KIEV, Ukraine — For all its moral outrage and vows never to be partitioned, this country has become almost a bystander to the struggle over its future.
With Russian forces looming over a disputed vote on secession in Crimea, it's increasingly clear that what happens to Ukraine will be decided not here in its capital, Kiev, but in Moscow, Washington and Brussels, the real power brokers in Europe's worst geopolitical crisis this century.
By itself, Ukraine lacks the political, economic and military clout to take on its giant neighbor to the east. Its new government is fragile, its people depend on Russian gas to stay warm, and its troops are vastly outnumbered and outgunned.
Ukraine's only recourse has been to appeal for outside help and to broaden the stakes by emphasizing its national crisis as an international one. As a consequence, what President Obama and other leaders have tried to avoid framing as a revival of the Cold War is quickly turning into a facsimile of just that: a face-off between Russia and the West, and their competing visions for Europe.
A diplomatic solution to Moscow's military incursion in Crimea seems elusive, with Russian President Vladimir Putin ignoring demands from the United States and the Brussels-based European Union to withdraw troops from the strategically important peninsula and cancel Sunday's referendum.
Moscow has also shunned demands for direct dialogue with the new Ukrainian leadership, which it regards as a cabal brought to power by the illegitimate overthrow of President Viktor Yanukovich, a Russia ally. Instead, the Kremlin has hinted that it might join a "contact group" including Washington and Brussels but excluding Kiev, which would further sideline Ukraine's interim leaders.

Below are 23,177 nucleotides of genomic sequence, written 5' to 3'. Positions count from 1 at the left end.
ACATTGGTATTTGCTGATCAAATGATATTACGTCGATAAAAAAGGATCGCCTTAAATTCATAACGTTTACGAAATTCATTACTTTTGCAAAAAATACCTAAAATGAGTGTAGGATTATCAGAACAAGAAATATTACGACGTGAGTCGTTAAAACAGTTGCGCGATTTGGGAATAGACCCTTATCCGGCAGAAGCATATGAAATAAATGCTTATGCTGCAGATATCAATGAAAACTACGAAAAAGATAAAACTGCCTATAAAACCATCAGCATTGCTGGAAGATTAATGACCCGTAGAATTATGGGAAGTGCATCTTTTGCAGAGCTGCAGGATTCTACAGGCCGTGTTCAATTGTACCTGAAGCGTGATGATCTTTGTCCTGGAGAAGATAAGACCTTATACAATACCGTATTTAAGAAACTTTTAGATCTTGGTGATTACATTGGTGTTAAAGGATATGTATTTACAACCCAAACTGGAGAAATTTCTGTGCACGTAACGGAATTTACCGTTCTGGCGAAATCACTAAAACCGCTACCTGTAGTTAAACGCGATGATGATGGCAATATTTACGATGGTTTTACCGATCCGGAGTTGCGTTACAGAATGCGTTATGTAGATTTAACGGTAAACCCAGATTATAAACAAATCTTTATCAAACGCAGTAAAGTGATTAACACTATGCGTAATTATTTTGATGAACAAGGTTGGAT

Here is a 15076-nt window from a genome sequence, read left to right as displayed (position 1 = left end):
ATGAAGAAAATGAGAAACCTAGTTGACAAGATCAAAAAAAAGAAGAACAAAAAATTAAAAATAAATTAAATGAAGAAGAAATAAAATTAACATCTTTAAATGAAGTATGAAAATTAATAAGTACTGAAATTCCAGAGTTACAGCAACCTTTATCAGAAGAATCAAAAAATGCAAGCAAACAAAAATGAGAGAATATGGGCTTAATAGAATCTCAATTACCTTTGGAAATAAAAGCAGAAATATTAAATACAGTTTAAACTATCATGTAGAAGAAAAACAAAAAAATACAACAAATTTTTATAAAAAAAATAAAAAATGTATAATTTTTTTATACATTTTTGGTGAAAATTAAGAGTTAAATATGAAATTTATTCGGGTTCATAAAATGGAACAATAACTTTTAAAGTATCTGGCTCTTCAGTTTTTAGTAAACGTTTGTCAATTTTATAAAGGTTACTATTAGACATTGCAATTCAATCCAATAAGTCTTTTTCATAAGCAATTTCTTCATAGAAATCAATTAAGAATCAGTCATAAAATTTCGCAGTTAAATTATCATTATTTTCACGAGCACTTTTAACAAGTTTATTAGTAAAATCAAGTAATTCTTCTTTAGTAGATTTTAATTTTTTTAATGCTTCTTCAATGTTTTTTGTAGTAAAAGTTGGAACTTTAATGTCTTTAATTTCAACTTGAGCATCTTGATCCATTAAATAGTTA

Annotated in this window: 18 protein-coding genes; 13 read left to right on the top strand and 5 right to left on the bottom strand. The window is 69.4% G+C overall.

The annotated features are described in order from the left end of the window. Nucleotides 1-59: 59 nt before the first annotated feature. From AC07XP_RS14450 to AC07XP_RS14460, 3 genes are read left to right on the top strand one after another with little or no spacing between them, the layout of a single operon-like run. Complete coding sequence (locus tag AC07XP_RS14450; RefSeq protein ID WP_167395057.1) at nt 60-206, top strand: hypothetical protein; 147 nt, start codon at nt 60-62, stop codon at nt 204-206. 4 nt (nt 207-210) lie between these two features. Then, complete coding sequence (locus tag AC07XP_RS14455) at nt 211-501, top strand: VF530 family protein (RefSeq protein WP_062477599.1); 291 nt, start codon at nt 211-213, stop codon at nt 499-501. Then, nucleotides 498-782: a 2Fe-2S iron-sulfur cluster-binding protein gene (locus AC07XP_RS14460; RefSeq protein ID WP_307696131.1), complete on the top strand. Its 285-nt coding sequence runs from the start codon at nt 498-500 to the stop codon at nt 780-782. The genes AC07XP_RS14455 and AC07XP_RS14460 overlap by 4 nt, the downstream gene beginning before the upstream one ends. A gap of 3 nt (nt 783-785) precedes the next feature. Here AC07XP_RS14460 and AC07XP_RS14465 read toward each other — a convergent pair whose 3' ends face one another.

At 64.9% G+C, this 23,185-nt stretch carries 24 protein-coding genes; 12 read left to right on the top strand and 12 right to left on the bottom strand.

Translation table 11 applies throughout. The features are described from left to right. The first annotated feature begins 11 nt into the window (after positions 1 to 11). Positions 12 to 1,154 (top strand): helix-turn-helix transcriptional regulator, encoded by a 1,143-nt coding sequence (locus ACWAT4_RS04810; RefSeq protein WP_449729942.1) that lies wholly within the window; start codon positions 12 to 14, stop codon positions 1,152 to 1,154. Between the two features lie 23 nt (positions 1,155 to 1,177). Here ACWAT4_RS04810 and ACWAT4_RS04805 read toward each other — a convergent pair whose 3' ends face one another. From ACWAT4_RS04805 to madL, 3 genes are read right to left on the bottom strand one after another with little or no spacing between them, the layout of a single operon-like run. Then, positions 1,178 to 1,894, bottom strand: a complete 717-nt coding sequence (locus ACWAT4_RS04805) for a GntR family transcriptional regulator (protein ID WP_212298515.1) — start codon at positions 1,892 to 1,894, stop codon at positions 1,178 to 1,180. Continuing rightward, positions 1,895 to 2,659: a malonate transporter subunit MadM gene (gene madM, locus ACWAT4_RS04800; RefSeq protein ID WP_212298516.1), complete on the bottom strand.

"The United States is the only country in the world that can persuade Putin to have direct talks with the Ukrainian government," said Taras Berezovets, a Kiev-based analyst. "Otherwise, our fate will be decided behind our backs."
In many ways, the unfolding drama revisits the days when Kiev's wishes were almost incidental. In 1954, Soviet leader Nikita Khrushchev summarily transferred Crimea from Russia to Ukraine (the shift was a nominal one, as both republics belonged to the Soviet Union). Sixty years later, Putin appears determined to reabsorb the region, under the guise of protecting its Russian-speaking majority.
Moscow's proxies now wield nearly all the levers of power in Crimea. They've wrested control of the regional assembly, which called Sunday's referendum on whether to split from Ukraine and join Russia. They also appear to be commandeering the media, reportedly disrupting Ukrainian-language broadcasts in cities such as Sevastopol and Simferopol, the regional capital, and kidnapping and harassing pro-Kiev activists and journalists.
Russian soldiers and local militias have seized most Ukrainian military installations, including airfields and ammunition depots. Ukrainian troops have offered little to no resistance, a restraint that has robbed Russian forces of a reason to open fire and thwarted those "trying to drive toward some kind of military confrontation," said Geoffrey R. Pyatt, the U.S. ambassador to Kiev.
But Ukraine's order to its troops in Crimea to stand down and, in effect, become onlookers reflects necessity as much as virtue. Ukraine has no nuclear weapons — it voluntarily disarmed in the mid-1990s, in exchange for guarantees from Russia, the U.S. and Britain to respect Ukraine's territorial and political integrity.